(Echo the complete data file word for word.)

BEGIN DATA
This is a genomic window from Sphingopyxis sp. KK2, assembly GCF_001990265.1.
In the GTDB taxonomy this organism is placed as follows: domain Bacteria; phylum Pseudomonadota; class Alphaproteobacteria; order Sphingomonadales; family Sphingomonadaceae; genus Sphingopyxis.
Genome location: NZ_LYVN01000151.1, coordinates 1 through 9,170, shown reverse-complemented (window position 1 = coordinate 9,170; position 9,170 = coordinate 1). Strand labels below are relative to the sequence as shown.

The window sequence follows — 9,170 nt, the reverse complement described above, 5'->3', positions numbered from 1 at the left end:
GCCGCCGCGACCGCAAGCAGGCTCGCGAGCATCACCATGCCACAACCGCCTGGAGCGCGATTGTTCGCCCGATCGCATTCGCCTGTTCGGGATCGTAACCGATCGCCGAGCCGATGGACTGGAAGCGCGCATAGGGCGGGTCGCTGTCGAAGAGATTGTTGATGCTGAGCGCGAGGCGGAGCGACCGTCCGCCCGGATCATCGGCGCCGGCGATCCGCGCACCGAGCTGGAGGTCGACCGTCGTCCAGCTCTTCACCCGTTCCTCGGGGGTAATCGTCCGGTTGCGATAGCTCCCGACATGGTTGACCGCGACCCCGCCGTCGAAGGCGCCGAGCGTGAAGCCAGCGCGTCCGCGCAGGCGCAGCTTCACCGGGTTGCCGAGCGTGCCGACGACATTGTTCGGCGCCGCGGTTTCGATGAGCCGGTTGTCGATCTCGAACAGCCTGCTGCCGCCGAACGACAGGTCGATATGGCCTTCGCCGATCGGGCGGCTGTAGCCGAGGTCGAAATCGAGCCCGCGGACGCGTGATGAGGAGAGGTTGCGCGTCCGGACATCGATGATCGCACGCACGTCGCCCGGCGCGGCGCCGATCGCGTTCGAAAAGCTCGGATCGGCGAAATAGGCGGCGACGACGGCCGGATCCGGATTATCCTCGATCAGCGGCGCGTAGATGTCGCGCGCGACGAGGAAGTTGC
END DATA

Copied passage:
This is a genomic window from Sphingopyxis sp. KK2, assembly GCF_001990265.1.
In the GTDB taxonomy this organism is placed as follows: domain Bacteria; phylum Pseudomonadota; class Alphaproteobacteria; order Sphingomonadales; family Sphingomonadaceae; genus Sphingopyxis.
Genome location: NZ_LYVN01000151.1, coordinates 1 through 9,170, shown reverse-complemented (window position 1 = coordinate 9,170; position 9,170 = coordinate 1). Strand labels below are relative to the sequence as shown.

The window sequence follows — 9,170 nt, the reverse complement described above, 5'->3', positions numbered from 1 at the left end:
GCCGCCGCGACCGCAAGCAGGCTCGCGAGCATCACCATGCCACAACCGCCTGGAGCGCGATTGTTCGCCCGATCGCATTCGCCTGTTCGGGATCGTAACCGATCGCCGAGCCGATGGACTGGAAGCGCGCATAGGGCGGGTCGCTGTCGAAGAGATTGTTGATGCTGAGCGCGAGGCGGAGCGACCGTCCGCCCGGATCATCGGCGCCGGCGATCCGCGCACCGAGCTGGAGGTCGACCGTCGTCCAGCTCTTCACCCGTTCCTCGGGGGTAATCGTCCGGTTGCGATAGCTCCCGACATGGTTGACCGCGACCCCGCCGTCGAAGGCGCCGAGCGTGAAGCCAGCGCGTCCGCGCAGGCGCAGCTTCACCGGGTTGCCGAGCGTGCCGACGACATTGTTCGGCGCCGCGGTTTCGATGAGCCGGTTGTCGATCTCGAACAGCCTGCTGCCGCCGAACGACAGGTCGATATGGCCTTCGCCGATCGGGCGGCTGTAGCCGAGGTCGAAATCGAGCCCGCGGACGCGTGATGAGGAGAGGTTGCGCGTCCGGACATCGATGATCGCACGCACGTCGCCCGGCGCGGCGCCGATCGCGTTCGAAAAGCTCGGATCGGCGAAATAGGCGGCGACGACGGCCGGATCCGGATTATCCTCGATCAGCGGCGCGTAGATGTCGCGCGCGACGAGGAAGTTGC